I liked Metroid: Other M, but it isn’t a Metroid game. It’s a pretty good action game starring Samus Aran.
To explain what that statement could possibly mean, I’ll have to break down what makes a game a “Metroid” game. It’s more complicated than you, or Team Ninja, might think. Upon first glance, Other M seems to have many of the functional elements of Metroid in place. These include:
- Samus Aran in her battle armor, morphing into a ball
- Upgrades for weapons and equipment
- Shooting energy beams and missiles at space monsters (many from past games in the series)
- Secret passages and other basic environmental puzzles
On the third point above, Other M really shines: I would argue that Team Ninja elevated the combat, traditionally on the easy side, to the same level of challenge and engrossment as other modern, “hardcore” action games. On the other points, Other M seems be going through the motions without any real enthusiasm or clarity of purpose. I wouldn’t be surprised if, somewhere early in development, someone wrote a variant of the above list on a whiteboard somewhere, and the developers dedicated themselves to checking off every item before shipping a game.
But Metroid, like many Nintendo properties, is more than the sum of its parts.
Imagine that someone who had never played Super Metroid was given the task of watching a speed run of the game on YouTube and taking meticulous notes to figure out what made the game such a beloved classic of the 16-bit era. Their final analysis might be a more detailed version of the above list, including such elements as:
- Different suits for resisting heat and the effects of water
- An ice beam that will freeze enemies in place and allow you to touch them unharmed
- A wave beam that passes through walls
- A speed booster that lets you run faster and break through certain barriers
- A grappling beam that allows you to swing from special hooks
And so on, ad nauseum, until they had cataloged every functional element of the gameplay and design. They would still be missing the point. As I mentioned earlier, Team Ninja faithfully reproduced all these elements, but they still ended up with a poor Metroid game. This paint-by-numbers approach to game design is an attempt to gloss over a fundamental failure to understand what makes Metroid fun.
It’s exploration, idiots.
Metroid games have always featured twitch-reflex gunplay and big, over-the-top boss encounters, but it’s no more “about” this combat than oil painting is about covering the white part of the canvas with colors. You do it, sure, but it’s not an end in itself — it’s in the pursuit of an auxiliary goal. In Metroid, the space critters that get in my way aren’t there because they’re fun to kill (although they often are). They’re there to impede my progress through the vast alien wilderness I’m mapping, and my reward for becoming better at fighting them (and for collecting power ups) is that they impede me less.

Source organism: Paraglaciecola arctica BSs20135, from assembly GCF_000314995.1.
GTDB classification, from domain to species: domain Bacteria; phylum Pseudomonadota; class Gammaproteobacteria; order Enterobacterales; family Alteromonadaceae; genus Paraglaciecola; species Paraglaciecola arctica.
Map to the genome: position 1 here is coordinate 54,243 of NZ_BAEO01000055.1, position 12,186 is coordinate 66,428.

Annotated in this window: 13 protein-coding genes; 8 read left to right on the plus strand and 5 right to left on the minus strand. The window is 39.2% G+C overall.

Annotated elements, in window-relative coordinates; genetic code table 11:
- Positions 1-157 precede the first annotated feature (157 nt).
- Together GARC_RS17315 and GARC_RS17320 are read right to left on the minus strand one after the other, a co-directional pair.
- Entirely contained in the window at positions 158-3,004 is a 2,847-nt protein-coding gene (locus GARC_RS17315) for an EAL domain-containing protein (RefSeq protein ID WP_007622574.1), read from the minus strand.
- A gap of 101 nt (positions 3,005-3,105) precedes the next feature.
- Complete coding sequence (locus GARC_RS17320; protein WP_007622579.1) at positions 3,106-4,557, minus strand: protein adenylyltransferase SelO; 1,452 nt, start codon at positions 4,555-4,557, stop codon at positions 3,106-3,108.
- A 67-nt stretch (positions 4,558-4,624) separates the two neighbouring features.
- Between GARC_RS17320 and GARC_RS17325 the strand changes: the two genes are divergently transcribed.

Super Metroid is my favorite game, even all these many years later, because of the clarity of its design around the theme of exploration. Every other functional element of the game is subservient to this dominant theme: the penalty for dying is lost progress; the responsive and flexible movement controls encourage experimentation to get around the environment more efficiently; collecting power-ups grants access to new, unexplored regions (often through ingenious mechanisms); hidden power-ups encourage prying into every nook and cranny. All these elements reinforce one another, and all of them reward the player’s skill with new places to explore.
I should give team Ninja a little more credit — they do seem to understand the importance of exploration, but rather than designing a game around it they tried to staple it onto a quick-paced, linear action game. The net result is lots of locked hatches that the player knows they can’t get into until later, once they’ve collected an upgrade. Behind these hatches there are no new regions of the ship to explore, only a little cubby hole containing a feel-good missile expansion. Even worse, the game has an obnoxious tendency to corral the player toward their next linear goal by conveniently locking doors that aren’t on the current main path, reducing the player’s freedom whenever it becomes inconvenient to the story progression. Call it Metroid on Rails — just don’t call it a Metroid game.
I have some other gripes about Other M, but they’re minor compared to its basic design flaw. For example, Samus starts the game with all the power-ups she earned by the end of Super Metroid, but then disables all of them out of respect for her ex military commander. She re-enables them at key points in the story, as he orders her to do so. Besides being out of character (and vaguely misogynist), this tactic robs the player of the satisfaction of having discovered these upgrades on their own in some twisted, labyrinthine passage.
Maybe I’m too old; maybe today’s player needs their hand held or they quit in frustration, and any game that dares to buck this trend, offering the player an entire world to explore at their leisure, is begging for bad reviews and poor sales. But I still hold out hope for a new generation of action-exploration games, beautiful modern creations that learn from the mistakes of their ancestors but retain the respect those old games had for the player, their skill, and their curiosity. Shadow Complex was a bright, shining promise of what the genre could be, but Other M is a big step backwards. I’m waiting.